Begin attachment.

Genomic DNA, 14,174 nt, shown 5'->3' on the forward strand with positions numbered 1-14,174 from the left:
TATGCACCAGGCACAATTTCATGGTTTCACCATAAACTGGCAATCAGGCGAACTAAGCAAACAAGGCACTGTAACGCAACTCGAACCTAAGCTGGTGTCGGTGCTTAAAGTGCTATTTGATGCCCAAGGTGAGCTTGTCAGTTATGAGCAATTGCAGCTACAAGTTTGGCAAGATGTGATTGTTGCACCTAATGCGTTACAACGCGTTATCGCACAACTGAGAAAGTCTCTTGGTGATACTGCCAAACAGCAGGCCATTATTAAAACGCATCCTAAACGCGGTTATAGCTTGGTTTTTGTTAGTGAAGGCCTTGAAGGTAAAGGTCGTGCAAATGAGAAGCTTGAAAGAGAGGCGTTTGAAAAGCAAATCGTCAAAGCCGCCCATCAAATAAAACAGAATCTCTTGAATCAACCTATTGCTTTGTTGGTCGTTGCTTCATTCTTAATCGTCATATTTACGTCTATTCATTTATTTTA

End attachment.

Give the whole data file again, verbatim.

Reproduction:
Genomic DNA, 14,174 nt, shown 5'->3' on the forward strand with positions numbered 1-14,174 from the left:
TATGCACCAGGCACAATTTCATGGTTTCACCATAAACTGGCAATCAGGCGAACTAAGCAAACAAGGCACTGTAACGCAACTCGAACCTAAGCTGGTGTCGGTGCTTAAAGTGCTATTTGATGCCCAAGGTGAGCTTGTCAGTTATGAGCAATTGCAGCTACAAGTTTGGCAAGATGTGATTGTTGCACCTAATGCGTTACAACGCGTTATCGCACAACTGAGAAAGTCTCTTGGTGATACTGCCAAACAGCAGGCCATTATTAAAACGCATCCTAAACGCGGTTATAGCTTGGTTTTTGTTAGTGAAGGCCTTGAAGGTAAAGGTCGTGCAAATGAGAAGCTTGAAAGAGAGGCGTTTGAAAAGCAAATCGTCAAAGCCGCCCATCAAATAAAACAGAATCTCTTGAATCAACCTATTGCTTTGTTGGTCGTTGCTTCATTCTTAATCGTCATATTTACGTCTATTCATTTATTTTA